While cars and motorcycles are both vehicles, drivers have to operate them totally differently. For bikers, it’s best to handle your bike as if other drivers don’t see you. For cars, it’s important to be aware of motorcycles and the small spaces they can slip into. In both cases, drivers must remember that they are sharing roads with other vehicles.
Sharing Roads: Safe Space for All Drivers
Create Safe Space
One important tip for sharing roads between cars and motorcycles is to leave distance. Because motorcycles are smaller and take up less space, it’s tempting to ride closer to them. However, they are also fragile in that things like rocks and wind can affect them. So, it’s important to keep distance between motorcycles and other vehicles.
In many cases, the standard safety rule is to leave at least two car distances between you and the vehicle up ahead. However, try to allow more than the typical following distance and at least a clear lane to the side.
Pay Attention to Turn Signals
Another important element of sharing roads is to pay close attention to turn signals. First, make sure you are using your own. Whether on a motorcycle or driving a car, it’s important to let others around you know your next move. Next, it’s also critical that motorcyclists don’t go around a turning vehicle.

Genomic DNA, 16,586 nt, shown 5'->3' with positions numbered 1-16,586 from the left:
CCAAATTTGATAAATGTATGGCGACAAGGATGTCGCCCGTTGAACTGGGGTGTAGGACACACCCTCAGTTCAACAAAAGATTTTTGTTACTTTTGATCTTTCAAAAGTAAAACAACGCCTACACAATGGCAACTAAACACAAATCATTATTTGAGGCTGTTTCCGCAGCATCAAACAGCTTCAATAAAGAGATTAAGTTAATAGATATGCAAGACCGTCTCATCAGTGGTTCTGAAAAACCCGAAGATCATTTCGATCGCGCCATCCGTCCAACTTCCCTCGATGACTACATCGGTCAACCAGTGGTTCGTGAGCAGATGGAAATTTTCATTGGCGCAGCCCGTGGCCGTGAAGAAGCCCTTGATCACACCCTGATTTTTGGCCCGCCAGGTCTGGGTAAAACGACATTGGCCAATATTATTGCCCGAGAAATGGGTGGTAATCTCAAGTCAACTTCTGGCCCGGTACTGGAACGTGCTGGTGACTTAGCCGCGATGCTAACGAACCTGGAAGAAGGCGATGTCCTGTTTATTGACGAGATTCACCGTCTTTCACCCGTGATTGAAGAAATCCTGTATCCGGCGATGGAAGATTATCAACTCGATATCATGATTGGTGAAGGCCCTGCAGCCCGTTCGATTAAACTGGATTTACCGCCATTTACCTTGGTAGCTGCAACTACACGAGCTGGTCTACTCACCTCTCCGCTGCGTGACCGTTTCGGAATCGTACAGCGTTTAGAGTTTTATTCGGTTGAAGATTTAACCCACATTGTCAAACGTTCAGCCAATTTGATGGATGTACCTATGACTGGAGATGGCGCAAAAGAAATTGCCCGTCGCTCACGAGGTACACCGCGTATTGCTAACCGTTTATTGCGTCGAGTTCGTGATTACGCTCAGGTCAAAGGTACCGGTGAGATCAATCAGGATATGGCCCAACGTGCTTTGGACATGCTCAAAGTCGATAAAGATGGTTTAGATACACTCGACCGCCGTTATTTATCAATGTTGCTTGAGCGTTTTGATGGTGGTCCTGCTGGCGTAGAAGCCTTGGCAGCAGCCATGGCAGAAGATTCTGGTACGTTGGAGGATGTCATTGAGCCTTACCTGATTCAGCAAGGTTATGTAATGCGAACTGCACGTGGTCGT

Some riders see a turn signal up ahead and think it’s okay to slip around the car, instead of waiting for them to complete the turn. However, that leads riders to drive straight into a blind spot because they can’t see the traffic up ahead. Lastly, it’s always a good practice for riders to give an extra hand signal before turning. That way you can make yourself more noticeable to the other driver you’re sharing roads with.
Watch for Blind Spots
In any case, blind spots for drivers are a major safety issue. However, because motorcycles are smaller, they can easily hide in your blind spot. So, it’s important for riders to be sure not to ride along a car’s blind spot. In addition, try to avoid weaving into tight spaces in a lot of traffic. Just because your bike can fit in that space, doesn’t mean it’s safe.
For other drivers, it’s crucial to check your blind spots by looking over your shoulder. In most cases, your mirrors won’t do the trick for exposing motorcycles. So, being aware of blind spots, how to avoid riding in them, and how to check are all crucial to safely sharing roads.